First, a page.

WEDNESDAY, Feb. 18, 2009 (HealthDay News) -- The first case of tumors developing in someone receiving human fetal stem cell therapy has been reported in Moscow, though scientists speculate that the person's disease might have contributed to the growths.
The tumors appeared along the brain and spine of a boy about four years after he began receiving the neural fetal stem cell treatment for a rare neurodegenerative disease, ataxia telangiectasia, that also weakens the immune system. Israeli researchers from Sheba Medical Center in Tel Aviv studied the surgically removed spinal cord tumor, which was benign, and found that it differed genetically from the boy's own tissue.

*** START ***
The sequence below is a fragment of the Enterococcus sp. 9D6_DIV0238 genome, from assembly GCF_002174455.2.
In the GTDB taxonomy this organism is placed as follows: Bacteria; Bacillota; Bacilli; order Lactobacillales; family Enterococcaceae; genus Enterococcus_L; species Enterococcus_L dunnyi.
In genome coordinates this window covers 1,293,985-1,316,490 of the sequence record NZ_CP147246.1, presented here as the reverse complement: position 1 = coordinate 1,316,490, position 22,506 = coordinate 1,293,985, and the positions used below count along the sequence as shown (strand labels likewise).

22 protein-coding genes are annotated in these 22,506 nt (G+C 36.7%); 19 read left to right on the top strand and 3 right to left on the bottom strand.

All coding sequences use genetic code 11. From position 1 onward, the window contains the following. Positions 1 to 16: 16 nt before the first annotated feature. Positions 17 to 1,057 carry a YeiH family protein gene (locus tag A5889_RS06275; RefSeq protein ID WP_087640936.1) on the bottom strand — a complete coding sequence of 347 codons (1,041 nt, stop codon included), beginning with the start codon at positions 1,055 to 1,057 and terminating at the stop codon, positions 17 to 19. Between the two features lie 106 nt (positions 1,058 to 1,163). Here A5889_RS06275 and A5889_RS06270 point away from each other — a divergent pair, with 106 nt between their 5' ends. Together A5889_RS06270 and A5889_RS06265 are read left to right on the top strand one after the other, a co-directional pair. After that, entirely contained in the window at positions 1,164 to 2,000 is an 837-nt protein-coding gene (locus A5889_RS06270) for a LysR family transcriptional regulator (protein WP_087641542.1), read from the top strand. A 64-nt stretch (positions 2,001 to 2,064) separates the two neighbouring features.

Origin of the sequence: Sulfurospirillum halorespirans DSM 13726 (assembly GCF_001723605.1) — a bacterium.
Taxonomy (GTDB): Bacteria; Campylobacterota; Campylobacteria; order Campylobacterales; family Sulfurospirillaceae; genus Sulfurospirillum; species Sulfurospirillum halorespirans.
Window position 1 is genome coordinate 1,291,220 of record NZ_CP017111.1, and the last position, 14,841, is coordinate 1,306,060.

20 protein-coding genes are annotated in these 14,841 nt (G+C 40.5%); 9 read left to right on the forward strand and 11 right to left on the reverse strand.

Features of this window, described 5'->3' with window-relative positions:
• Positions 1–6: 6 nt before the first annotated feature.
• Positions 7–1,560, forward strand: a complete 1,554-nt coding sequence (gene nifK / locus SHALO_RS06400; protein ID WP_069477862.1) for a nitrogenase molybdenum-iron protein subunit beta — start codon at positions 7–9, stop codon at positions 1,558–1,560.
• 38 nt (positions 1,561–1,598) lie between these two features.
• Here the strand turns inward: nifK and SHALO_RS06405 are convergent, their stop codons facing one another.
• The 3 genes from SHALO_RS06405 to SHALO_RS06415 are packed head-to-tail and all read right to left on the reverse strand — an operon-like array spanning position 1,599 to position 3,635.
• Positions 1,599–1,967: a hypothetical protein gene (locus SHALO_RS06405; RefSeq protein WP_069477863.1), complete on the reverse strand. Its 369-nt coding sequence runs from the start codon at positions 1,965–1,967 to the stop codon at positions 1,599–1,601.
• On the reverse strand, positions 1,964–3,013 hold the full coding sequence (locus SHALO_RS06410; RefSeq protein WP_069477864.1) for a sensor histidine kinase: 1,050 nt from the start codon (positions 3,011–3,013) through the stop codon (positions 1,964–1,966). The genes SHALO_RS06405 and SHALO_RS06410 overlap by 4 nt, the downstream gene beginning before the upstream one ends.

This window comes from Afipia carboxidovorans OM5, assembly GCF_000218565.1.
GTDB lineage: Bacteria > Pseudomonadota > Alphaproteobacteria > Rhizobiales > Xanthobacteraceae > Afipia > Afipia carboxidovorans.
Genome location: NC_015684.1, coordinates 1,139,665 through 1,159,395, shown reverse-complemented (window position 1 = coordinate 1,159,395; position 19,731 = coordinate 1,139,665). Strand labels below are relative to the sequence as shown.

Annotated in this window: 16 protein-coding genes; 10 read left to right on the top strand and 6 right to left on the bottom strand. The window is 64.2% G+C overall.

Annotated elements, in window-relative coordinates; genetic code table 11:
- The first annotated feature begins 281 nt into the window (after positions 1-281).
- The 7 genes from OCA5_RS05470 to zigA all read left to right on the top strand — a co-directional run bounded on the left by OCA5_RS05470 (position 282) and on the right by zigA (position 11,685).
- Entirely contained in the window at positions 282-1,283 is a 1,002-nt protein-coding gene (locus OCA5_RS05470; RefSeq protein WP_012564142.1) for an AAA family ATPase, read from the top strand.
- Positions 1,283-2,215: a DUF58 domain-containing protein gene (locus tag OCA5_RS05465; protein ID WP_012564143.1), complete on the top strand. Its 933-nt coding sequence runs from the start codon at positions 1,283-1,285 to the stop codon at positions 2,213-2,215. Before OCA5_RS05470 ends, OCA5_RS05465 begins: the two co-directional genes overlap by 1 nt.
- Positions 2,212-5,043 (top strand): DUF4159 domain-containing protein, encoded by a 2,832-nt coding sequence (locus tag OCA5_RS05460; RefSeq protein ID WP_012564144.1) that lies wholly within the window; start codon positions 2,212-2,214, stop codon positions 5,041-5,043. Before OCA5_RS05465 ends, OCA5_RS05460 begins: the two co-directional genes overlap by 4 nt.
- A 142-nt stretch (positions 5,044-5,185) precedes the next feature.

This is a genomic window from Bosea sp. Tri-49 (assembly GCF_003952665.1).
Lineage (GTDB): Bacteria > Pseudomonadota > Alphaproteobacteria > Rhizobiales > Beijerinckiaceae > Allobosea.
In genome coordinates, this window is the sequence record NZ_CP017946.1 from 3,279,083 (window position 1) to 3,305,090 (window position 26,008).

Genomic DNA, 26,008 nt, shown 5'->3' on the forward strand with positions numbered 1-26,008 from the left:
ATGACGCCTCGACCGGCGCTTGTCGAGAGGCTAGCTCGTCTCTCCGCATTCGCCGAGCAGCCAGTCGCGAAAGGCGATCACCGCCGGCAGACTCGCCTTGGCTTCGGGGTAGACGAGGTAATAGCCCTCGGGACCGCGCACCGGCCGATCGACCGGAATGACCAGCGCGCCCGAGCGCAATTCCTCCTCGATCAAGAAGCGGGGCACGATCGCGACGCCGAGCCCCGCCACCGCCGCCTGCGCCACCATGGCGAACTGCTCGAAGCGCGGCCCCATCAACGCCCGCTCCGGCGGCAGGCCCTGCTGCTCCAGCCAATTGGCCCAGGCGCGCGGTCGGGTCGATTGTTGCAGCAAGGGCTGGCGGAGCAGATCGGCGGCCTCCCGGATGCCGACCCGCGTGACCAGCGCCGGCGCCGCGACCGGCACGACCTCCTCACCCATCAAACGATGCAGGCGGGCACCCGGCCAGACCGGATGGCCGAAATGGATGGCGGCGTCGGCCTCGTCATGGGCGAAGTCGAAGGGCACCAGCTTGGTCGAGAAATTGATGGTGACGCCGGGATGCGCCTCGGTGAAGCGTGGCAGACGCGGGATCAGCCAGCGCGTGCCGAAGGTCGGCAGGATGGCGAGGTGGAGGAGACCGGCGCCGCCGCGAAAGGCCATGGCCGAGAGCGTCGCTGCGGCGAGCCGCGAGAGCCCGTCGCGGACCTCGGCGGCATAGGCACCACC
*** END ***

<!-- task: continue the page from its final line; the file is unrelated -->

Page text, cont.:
Rodents injected with pluripotential embryonic stem cells, which are capable of differentiating into various cell types, reportedly have developed tumors, the researchers noted, but the risk was always considered low, especially if the cells were differentiated before injection.
Writing in the February issue of the journal PLoS Medicine, the Israeli team said that the use of stem cell therapy should continue but that the incident points to the need for caution. The finding also warrants further research into the biology of stem cells and their use and safety, "to maximize the potential benefits of regenerative medicine while minimizing the risks," the team wrote.
There's more on stem cells at the U.S. National Institutes of Health.